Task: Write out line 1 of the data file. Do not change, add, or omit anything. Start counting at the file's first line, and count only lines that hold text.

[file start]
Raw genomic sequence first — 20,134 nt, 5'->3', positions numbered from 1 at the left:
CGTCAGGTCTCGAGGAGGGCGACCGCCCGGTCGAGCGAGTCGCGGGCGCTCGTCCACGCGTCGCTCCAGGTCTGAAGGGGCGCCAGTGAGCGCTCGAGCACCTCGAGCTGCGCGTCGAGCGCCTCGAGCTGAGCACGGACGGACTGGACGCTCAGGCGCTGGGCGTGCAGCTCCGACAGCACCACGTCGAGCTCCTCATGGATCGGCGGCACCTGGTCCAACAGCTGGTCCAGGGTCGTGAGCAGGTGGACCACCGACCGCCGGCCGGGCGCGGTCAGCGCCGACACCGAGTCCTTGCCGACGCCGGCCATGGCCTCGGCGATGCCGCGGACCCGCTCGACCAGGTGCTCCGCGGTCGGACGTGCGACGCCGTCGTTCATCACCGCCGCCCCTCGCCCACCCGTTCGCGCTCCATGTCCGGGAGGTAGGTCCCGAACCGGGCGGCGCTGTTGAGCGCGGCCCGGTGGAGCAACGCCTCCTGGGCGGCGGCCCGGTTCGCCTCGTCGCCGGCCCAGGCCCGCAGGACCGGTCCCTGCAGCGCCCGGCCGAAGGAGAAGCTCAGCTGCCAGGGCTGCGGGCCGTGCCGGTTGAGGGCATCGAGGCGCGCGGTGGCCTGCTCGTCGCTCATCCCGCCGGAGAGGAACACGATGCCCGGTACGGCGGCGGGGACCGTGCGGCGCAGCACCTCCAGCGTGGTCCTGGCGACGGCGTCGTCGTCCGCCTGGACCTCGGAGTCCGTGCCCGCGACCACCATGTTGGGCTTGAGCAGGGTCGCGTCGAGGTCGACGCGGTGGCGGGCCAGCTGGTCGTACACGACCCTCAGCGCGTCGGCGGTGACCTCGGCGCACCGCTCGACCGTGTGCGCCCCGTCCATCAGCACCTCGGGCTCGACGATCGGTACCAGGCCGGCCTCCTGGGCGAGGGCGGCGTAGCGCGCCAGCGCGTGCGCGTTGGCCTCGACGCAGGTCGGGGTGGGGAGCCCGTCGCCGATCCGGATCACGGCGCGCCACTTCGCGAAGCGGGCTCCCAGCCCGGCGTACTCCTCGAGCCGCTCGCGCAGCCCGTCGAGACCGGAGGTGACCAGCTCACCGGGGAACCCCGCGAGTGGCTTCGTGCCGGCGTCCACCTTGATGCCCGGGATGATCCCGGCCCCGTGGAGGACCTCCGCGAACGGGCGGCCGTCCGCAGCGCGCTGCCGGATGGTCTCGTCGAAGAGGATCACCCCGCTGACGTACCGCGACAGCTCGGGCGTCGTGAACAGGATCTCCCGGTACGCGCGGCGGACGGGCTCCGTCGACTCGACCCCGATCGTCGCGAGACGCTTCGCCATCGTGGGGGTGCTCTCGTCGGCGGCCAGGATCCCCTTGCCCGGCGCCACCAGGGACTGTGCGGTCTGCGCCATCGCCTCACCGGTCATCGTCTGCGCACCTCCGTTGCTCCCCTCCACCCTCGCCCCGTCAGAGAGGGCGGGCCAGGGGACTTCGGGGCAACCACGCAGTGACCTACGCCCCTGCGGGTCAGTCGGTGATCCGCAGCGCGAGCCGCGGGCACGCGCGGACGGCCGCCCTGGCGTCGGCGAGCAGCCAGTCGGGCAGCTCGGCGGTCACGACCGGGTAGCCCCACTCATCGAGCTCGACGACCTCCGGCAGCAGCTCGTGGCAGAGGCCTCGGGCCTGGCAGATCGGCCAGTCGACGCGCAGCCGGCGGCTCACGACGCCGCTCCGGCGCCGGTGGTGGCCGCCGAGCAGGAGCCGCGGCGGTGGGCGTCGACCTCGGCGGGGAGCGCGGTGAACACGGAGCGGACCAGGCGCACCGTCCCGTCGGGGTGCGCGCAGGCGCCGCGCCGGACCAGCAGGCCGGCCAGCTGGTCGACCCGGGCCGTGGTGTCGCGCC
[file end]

Raw genomic sequence first — 20,134 nt, 5'->3', positions numbered from 1 at the left: